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Drew Nicklas, Seattle, Washington
Posted By Ceramics Monthly On November 9, 2009 @ 5:35 pm In Ceramics Monthly,Functional Pottery | 3 Comments
I was really excited this particular piece was accepted, because not only does it have a clear functional purpose, but it also suggests how cups can be displayed and leans toward an idea of community. The piling or stacking of work, to me, has a great fit. It is able to juxtapose the idea of precious art object with everyday drinking vessel. A bowl full of cups is inviting, disarming, it’s simple—it’s a big stack of pottery! I think that is pretty cool. Sometimes we don’t need to cover it up with too much meaning.
The formal aspects relevant to the work are seen in a move toward honesty and simplicity. Honesty is an acceptance of what it means to make pottery—understanding that it is a practice. The form and surface of a piece of pottery simply need to point to the fact that it is pottery. A simple approach can be particularly successful in a culture oversaturated with complex imagery. My approach to form leans toward stark and stoic, highlighting the process of throwing and firing.
I value the time it takes to throw each cup and the variation found in each cup. The work hints more at a practice than a final object. Beyond that, the cups need to hold liquid of some sort—preferably whiskey.
This article was excerpted from Contemporary Functional Pottery: A Discussion of Handmade Pottery by 11 Working Potters, which is free to Ceramic Arts Daily subscribers.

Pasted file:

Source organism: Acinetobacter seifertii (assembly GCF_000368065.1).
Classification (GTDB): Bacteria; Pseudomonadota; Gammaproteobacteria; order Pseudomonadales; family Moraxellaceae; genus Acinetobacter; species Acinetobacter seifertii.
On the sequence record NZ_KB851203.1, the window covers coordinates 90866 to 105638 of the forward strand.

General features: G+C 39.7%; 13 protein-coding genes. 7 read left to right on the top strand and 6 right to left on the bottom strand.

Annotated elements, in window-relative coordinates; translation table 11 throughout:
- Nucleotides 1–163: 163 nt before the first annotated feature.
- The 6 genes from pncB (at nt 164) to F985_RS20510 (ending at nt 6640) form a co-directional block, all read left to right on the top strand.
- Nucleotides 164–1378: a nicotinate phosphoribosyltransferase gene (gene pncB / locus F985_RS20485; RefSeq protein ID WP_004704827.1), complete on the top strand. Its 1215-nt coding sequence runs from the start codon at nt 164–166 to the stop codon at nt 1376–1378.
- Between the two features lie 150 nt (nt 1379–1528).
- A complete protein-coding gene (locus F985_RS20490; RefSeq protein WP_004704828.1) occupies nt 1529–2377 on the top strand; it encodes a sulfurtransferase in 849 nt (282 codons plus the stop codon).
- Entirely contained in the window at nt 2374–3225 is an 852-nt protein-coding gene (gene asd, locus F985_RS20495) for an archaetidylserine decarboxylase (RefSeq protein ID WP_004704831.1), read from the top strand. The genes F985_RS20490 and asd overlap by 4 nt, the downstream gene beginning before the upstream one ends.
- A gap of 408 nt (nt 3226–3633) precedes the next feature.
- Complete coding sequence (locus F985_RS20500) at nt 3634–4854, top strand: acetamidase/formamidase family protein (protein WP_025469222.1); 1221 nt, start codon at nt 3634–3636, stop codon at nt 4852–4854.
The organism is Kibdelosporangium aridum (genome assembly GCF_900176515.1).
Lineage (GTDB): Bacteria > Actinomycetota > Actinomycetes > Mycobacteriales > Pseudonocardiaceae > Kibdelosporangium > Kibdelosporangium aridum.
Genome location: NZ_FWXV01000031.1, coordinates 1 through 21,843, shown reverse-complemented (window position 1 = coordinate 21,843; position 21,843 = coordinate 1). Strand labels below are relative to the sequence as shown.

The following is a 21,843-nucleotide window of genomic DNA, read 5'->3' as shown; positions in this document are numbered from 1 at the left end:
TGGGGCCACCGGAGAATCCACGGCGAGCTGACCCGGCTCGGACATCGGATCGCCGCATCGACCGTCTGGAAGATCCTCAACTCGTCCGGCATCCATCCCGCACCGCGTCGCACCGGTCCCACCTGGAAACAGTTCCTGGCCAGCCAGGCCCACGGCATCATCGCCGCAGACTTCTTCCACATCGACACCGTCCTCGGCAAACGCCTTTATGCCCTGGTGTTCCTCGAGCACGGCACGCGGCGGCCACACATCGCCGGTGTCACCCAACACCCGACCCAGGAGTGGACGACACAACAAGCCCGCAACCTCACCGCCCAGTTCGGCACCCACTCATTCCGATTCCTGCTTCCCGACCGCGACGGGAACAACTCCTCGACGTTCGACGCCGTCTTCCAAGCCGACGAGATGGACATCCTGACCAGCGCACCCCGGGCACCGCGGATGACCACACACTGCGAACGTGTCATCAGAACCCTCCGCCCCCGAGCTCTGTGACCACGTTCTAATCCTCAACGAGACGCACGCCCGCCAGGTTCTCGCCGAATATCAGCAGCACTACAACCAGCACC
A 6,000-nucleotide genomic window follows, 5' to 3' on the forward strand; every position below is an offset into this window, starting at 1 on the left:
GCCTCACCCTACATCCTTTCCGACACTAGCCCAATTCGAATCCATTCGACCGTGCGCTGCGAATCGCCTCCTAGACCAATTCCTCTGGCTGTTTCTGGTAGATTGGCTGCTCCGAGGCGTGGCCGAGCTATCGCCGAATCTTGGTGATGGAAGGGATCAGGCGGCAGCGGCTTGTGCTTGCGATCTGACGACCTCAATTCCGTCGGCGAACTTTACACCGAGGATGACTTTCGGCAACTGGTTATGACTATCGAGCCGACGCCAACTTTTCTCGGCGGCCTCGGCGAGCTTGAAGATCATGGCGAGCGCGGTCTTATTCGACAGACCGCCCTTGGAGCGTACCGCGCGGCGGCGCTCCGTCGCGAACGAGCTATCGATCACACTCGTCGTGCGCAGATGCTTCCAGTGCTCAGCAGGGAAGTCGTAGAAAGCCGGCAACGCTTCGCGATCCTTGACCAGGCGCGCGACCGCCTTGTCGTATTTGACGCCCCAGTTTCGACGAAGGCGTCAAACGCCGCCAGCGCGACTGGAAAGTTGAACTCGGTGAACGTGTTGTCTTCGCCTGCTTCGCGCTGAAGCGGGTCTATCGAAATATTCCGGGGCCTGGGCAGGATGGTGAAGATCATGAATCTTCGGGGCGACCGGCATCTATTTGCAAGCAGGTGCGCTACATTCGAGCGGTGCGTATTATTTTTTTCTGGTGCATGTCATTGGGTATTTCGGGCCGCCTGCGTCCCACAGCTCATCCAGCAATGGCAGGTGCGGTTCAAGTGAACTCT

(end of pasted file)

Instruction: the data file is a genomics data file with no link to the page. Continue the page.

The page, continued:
Function is obviously the key component here. However, it is dizzying to see all the new forms and surfaces people are coming up with today. I think this has a lot to do with the quality of ceramic education in art departments and continued in residency programs. This makes for good functional work and increases formal vocabulary. Personally, I return to simple forms, but I have been working with wood-fired reduction cooled surfaces to dress them up a bit.
I want to keep things simple. While perhaps counter intuitive, simple is the most difficult to pull off. I have a tendency to want to over think, over throw, over decorate a piece of pottery. Sometimes the most successful pieces are those brought back to the basics.
The owner of a piece can do whatever they feel is suitable. As a potter, you can help them get to where you think they should be by the design and execution of the work. In my eyes, this is a set of whiskey cups. Sure, it‚Äôs decorative. But I am not the one to say whether it should be used for whiskey, wine, or to present at a lemonade stand.
Now, in my house, this piece is for the express purpose of having a Montana flavored whiskey jam (even though I am currently a long term resident at Pottery Northwest in Seattle, Washington). The ceremony is very important‚Äîbut ceremony is a big word. I would prefer to use “Whiskey Jam.” The principle is simple: the more, the merrier! (True for both people and whiskey.)
I am pretty sure my pottery has not reached the value where people are afraid to use it. I have pots in my house that are deemed “top shelf,” and I try not to use them, but tableware is supposed to be used as such, and I try to push this idea with my own work.
I think people will always value hand-thrown pottery. It is a mark of craft and stability. A hand-thrown pot can contain nourishment as well as provide it. It sells itself. Utilitarian pottery reconciles the precious nature of art objects with the necessity to inject artful practice into all the things we make and consume. It establishes a balance between a unique and valuable item and an acceptance of a functional end. This specific piece came out of a pile of cups I saw at my friend Dean Adam‚Äôs house. I think this is how a potter would display cups. And during a whiskey jam its good to have an extra couple cups on hand.
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